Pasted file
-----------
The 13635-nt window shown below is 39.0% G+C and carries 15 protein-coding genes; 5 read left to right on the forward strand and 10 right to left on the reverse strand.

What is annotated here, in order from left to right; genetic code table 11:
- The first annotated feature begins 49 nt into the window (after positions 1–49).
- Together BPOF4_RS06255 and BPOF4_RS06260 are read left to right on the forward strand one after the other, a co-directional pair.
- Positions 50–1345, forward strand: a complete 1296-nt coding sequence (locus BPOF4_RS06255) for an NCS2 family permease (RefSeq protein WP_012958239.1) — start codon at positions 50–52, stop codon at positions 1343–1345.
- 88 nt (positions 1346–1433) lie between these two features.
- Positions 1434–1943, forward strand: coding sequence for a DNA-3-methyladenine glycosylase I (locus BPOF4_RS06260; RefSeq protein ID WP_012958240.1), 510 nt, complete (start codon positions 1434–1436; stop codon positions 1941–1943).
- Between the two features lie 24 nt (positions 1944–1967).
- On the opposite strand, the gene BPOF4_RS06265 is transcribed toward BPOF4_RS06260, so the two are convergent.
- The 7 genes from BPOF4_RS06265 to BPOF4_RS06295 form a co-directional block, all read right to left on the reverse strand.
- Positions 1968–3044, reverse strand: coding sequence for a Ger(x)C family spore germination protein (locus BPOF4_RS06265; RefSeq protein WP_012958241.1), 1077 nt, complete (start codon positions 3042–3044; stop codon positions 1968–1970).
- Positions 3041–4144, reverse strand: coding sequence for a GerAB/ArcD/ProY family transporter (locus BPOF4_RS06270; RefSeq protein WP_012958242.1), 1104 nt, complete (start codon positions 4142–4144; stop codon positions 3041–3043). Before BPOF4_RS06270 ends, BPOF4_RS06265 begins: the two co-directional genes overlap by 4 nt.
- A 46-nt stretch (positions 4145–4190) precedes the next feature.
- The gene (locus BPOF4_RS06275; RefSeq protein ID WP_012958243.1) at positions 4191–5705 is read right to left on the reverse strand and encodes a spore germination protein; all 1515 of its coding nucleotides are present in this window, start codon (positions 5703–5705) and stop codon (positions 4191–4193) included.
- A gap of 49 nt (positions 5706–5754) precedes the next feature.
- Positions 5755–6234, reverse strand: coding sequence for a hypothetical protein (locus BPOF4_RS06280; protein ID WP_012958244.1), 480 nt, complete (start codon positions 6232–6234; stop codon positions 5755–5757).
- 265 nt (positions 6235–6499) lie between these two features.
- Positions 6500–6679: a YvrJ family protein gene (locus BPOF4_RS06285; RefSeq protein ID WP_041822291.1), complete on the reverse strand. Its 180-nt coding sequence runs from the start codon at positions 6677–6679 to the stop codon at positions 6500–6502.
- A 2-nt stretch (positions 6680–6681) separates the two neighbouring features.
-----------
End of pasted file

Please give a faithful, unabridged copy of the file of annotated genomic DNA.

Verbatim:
The 13635-nt window shown below is 39.0% G+C and carries 15 protein-coding genes; 5 read left to right on the forward strand and 10 right to left on the reverse strand.

What is annotated here, in order from left to right; genetic code table 11:
- The first annotated feature begins 49 nt into the window (after positions 1–49).
- Together BPOF4_RS06255 and BPOF4_RS06260 are read left to right on the forward strand one after the other, a co-directional pair.
- Positions 50–1345, forward strand: a complete 1296-nt coding sequence (locus BPOF4_RS06255) for an NCS2 family permease (RefSeq protein WP_012958239.1) — start codon at positions 50–52, stop codon at positions 1343–1345.
- 88 nt (positions 1346–1433) lie between these two features.
- Positions 1434–1943, forward strand: coding sequence for a DNA-3-methyladenine glycosylase I (locus BPOF4_RS06260; RefSeq protein ID WP_012958240.1), 510 nt, complete (start codon positions 1434–1436; stop codon positions 1941–1943).
- Between the two features lie 24 nt (positions 1944–1967).
- On the opposite strand, the gene BPOF4_RS06265 is transcribed toward BPOF4_RS06260, so the two are convergent.
- The 7 genes from BPOF4_RS06265 to BPOF4_RS06295 form a co-directional block, all read right to left on the reverse strand.
- Positions 1968–3044, reverse strand: coding sequence for a Ger(x)C family spore germination protein (locus BPOF4_RS06265; RefSeq protein WP_012958241.1), 1077 nt, complete (start codon positions 3042–3044; stop codon positions 1968–1970).
- Positions 3041–4144, reverse strand: coding sequence for a GerAB/ArcD/ProY family transporter (locus BPOF4_RS06270; RefSeq protein WP_012958242.1), 1104 nt, complete (start codon positions 4142–4144; stop codon positions 3041–3043). Before BPOF4_RS06270 ends, BPOF4_RS06265 begins: the two co-directional genes overlap by 4 nt.
- A 46-nt stretch (positions 4145–4190) precedes the next feature.
- The gene (locus BPOF4_RS06275; RefSeq protein ID WP_012958243.1) at positions 4191–5705 is read right to left on the reverse strand and encodes a spore germination protein; all 1515 of its coding nucleotides are present in this window, start codon (positions 5703–5705) and stop codon (positions 4191–4193) included.
- A gap of 49 nt (positions 5706–5754) precedes the next feature.
- Positions 5755–6234, reverse strand: coding sequence for a hypothetical protein (locus BPOF4_RS06280; protein ID WP_012958244.1), 480 nt, complete (start codon positions 6232–6234; stop codon positions 5755–5757).
- 265 nt (positions 6235–6499) lie between these two features.
- Positions 6500–6679: a YvrJ family protein gene (locus BPOF4_RS06285; RefSeq protein ID WP_041822291.1), complete on the reverse strand. Its 180-nt coding sequence runs from the start codon at positions 6677–6679 to the stop codon at positions 6500–6502.
- A 2-nt stretch (positions 6680–6681) separates the two neighbouring features.